Wednesday, November 04, 2015

Recommended Reading

We have a couple interesting links this week, highlighted in bold.

As we reported last week, Velvet #12 is in stores today. Comic Book Resources just posted a four-page preview for part two of "The Man Who Stole the World," the third arc in Ed Brubaker, Steve Epting, and Elizabeth Breitweiser's retro spy thriller.

We've earlier reported on Sean Phillips' continued work with the Criterion Collection, and through Twitter, Sean pointed out a brief piece in American Illustration - American Photography, profiling the Criterion Collection's art director Eric Skillman.  He mentions his "incredibly fruitful collaborations" with Phillips and other artists, and the profile (and the re-tweeted Tweet) highlights Phillips' moody cover for On The Waterfront.

Through its own Twitter account, the Criterion Collection also recently highlighted a story by The Paris Review.  Criterion's art directors walk through the process of creating the cover art and packaging for the series, in a story prompted by last year's release of the coffee-table book Criterion Designs, released for the company's thirtieth anniversary.  Phillips isn't singled out here, but the piece is definitely worth reading for those who appreciate the work behind the company's high-quality home-video releases of acclaimed films.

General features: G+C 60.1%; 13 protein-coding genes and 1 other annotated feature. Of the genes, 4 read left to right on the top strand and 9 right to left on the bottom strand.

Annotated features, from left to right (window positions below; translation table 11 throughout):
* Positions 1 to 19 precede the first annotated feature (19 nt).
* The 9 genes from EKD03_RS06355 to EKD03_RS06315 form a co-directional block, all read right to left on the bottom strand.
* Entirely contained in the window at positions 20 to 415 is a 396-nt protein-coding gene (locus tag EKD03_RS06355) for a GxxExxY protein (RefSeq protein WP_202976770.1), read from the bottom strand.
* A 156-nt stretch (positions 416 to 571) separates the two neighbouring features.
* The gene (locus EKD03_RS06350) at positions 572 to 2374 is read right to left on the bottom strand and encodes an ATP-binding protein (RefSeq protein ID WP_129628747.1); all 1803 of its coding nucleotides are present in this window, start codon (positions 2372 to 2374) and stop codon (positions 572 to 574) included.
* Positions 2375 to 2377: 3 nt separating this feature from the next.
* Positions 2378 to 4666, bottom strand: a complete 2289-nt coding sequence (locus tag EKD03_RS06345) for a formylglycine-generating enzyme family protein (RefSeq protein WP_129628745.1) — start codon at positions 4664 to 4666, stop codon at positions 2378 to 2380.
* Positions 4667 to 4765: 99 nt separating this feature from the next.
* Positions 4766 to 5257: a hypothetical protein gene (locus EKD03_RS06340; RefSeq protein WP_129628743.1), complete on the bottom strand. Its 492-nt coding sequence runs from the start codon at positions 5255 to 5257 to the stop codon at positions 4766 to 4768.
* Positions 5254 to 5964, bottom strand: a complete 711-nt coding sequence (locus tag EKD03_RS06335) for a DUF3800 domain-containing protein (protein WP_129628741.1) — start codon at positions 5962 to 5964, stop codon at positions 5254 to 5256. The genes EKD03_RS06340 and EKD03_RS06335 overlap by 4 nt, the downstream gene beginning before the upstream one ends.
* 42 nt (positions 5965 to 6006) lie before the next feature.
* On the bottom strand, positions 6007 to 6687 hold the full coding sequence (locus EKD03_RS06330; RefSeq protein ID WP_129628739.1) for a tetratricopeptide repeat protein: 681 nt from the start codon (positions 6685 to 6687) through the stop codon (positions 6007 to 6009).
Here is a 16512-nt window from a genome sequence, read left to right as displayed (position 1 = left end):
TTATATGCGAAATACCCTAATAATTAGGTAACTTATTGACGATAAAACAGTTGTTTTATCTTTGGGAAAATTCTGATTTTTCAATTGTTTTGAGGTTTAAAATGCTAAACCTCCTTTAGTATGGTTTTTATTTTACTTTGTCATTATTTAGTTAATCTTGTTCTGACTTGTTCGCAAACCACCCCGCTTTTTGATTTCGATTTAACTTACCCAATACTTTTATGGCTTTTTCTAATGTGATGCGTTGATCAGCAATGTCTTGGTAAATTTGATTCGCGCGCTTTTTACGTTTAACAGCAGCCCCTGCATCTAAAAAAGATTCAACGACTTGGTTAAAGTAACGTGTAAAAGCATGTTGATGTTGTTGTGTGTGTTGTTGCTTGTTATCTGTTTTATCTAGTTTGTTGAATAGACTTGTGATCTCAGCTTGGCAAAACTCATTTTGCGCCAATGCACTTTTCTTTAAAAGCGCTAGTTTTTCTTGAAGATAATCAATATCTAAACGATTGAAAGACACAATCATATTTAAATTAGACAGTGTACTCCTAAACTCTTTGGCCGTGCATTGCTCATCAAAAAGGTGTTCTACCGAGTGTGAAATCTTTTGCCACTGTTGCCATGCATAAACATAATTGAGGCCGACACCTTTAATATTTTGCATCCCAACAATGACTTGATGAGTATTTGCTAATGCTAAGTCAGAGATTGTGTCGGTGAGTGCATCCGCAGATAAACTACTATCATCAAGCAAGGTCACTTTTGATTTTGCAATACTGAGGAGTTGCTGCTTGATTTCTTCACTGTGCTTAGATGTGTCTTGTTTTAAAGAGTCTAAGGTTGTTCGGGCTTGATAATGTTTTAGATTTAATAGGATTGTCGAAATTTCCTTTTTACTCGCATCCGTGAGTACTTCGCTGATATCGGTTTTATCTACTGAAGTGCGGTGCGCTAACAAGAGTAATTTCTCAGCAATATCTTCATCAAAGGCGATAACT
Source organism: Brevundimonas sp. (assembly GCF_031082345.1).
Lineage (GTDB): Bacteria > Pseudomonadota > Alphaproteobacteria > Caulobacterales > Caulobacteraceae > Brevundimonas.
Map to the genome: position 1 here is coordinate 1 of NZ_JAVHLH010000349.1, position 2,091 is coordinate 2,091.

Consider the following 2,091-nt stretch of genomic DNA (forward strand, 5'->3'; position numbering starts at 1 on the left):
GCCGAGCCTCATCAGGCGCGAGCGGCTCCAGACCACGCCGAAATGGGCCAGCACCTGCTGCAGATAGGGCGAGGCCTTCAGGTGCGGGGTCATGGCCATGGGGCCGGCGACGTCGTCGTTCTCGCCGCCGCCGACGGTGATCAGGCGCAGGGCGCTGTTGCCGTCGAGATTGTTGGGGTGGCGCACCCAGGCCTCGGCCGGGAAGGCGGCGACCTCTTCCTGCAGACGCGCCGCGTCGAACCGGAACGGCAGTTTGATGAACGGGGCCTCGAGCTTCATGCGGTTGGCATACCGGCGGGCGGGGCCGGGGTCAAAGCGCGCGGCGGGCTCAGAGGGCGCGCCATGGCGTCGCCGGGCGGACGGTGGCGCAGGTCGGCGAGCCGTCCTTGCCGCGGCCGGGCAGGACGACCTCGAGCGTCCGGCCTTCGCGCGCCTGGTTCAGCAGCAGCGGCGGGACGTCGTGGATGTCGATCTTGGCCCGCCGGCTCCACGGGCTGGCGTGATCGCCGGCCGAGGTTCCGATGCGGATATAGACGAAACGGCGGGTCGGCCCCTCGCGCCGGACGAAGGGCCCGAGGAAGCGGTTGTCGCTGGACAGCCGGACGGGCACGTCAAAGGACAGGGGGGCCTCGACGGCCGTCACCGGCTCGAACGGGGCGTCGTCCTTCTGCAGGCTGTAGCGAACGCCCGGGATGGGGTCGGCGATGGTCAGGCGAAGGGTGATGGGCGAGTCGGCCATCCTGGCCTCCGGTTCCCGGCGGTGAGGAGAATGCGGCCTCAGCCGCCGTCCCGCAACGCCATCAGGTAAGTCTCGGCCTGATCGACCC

And, I noticed last week the release of a magazine-sized variant for another Image Comics debut, The Witch written by Greg Rucka, who co-created Gotham Central with Ed Brubaker.  With its extra-large size, unique cover art, and loads of bonus content for the premium price, the variant very much resembles the magazine-sized variants for The Fade Out #1 and the Criminal Special Edition.

The incident in the issue is a fairly self-contained introduction to what is obviously a much larger story, and I thought it was a good read that would probably be appealing to quite a few fans of Fatale and Gotham Central, especially fans of the character of Renee Montoya from the latter.

(Still, it doesn't hold a candle to the Criminal one-shot's magazine variant, which remains the single best comic book I've read in ages.  I wouldn't be surprised if it's nominated for multiple Eisners next year, including Best Single Issue and Best Publication Design.)

I haven't seen any comparisons online to the Brubaker/Phillips magazine variants, but writer Greg Rucka and artist Nicola Scott are featured in an interview at the Image Comics website, and Rucka is an another interview at Comics Bulletin.

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